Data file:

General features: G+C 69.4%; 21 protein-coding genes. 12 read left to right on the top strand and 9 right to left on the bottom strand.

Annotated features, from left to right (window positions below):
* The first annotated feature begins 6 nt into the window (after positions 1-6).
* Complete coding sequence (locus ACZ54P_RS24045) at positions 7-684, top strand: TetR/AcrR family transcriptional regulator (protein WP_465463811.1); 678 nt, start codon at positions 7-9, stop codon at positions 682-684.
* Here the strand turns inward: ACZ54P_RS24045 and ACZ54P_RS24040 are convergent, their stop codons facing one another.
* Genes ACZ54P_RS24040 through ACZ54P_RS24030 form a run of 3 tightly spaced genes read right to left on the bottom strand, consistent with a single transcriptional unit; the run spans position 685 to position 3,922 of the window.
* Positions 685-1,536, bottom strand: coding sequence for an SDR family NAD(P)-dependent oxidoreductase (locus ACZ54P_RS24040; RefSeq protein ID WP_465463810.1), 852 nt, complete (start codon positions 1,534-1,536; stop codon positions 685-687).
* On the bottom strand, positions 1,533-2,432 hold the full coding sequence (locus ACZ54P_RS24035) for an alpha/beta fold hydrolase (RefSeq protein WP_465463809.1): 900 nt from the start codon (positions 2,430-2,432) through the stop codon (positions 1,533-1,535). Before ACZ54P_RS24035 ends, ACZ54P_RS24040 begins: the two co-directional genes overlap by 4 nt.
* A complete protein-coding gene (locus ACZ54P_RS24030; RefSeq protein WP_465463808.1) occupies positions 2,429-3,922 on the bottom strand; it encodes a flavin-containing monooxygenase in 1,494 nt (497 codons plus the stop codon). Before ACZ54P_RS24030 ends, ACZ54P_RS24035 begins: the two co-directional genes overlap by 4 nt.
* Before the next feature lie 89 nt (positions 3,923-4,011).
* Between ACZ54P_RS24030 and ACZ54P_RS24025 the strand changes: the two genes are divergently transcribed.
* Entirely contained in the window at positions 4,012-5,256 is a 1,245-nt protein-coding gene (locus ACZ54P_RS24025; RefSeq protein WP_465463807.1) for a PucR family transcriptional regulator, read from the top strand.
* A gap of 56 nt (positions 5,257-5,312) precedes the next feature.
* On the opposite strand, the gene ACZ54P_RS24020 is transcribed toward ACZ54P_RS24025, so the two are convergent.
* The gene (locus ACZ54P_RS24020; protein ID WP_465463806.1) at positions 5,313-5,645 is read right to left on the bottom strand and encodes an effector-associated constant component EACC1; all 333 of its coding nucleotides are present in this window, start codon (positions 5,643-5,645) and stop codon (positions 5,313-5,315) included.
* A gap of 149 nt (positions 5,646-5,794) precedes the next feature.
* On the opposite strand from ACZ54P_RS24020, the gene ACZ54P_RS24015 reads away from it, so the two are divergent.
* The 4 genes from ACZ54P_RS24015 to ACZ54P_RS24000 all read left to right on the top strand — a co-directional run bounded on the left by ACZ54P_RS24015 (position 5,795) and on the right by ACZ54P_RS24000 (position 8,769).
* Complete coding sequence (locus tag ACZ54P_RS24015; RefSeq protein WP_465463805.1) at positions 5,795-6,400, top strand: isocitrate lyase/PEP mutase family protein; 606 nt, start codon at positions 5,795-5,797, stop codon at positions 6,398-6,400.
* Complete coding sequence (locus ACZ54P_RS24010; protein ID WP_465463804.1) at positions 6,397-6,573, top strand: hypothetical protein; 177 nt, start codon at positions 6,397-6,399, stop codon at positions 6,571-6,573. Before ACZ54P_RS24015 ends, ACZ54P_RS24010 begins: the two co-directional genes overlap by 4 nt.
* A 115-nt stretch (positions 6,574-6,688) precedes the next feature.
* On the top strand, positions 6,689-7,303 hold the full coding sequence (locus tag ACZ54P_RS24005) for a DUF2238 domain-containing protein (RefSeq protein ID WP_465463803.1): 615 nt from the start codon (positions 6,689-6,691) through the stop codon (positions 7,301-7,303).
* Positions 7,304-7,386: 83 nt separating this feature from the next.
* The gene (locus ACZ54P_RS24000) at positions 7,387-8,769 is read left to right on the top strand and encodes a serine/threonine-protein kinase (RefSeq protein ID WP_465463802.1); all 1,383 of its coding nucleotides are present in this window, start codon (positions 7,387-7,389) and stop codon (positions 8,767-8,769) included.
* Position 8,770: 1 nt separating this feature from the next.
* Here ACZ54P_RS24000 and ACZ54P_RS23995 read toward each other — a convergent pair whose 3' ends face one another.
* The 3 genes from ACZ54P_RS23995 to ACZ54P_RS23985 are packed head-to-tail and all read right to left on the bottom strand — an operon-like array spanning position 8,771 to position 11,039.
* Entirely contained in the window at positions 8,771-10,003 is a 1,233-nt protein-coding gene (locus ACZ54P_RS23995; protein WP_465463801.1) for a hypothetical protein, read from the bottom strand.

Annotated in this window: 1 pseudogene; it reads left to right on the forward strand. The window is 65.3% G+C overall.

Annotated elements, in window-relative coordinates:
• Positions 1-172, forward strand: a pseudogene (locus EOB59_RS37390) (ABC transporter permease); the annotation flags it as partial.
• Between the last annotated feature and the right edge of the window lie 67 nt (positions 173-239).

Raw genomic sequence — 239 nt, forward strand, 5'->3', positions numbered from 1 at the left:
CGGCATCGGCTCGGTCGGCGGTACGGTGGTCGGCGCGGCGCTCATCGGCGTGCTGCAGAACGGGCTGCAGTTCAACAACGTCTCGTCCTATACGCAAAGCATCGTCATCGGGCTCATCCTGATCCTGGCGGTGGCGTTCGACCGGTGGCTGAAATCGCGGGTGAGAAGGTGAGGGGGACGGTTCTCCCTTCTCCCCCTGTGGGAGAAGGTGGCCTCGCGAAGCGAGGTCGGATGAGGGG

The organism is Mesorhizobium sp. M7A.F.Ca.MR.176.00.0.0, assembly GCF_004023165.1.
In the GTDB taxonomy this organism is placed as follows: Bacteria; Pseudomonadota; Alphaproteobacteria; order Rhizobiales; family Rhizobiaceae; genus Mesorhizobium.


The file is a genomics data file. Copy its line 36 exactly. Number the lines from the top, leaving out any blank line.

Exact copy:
In the GTDB taxonomy this organism is placed as follows: Bacteria; Pseudomonadota; Alphaproteobacteria; order Rhizobiales; family Rhizobiaceae; genus Mesorhizobium.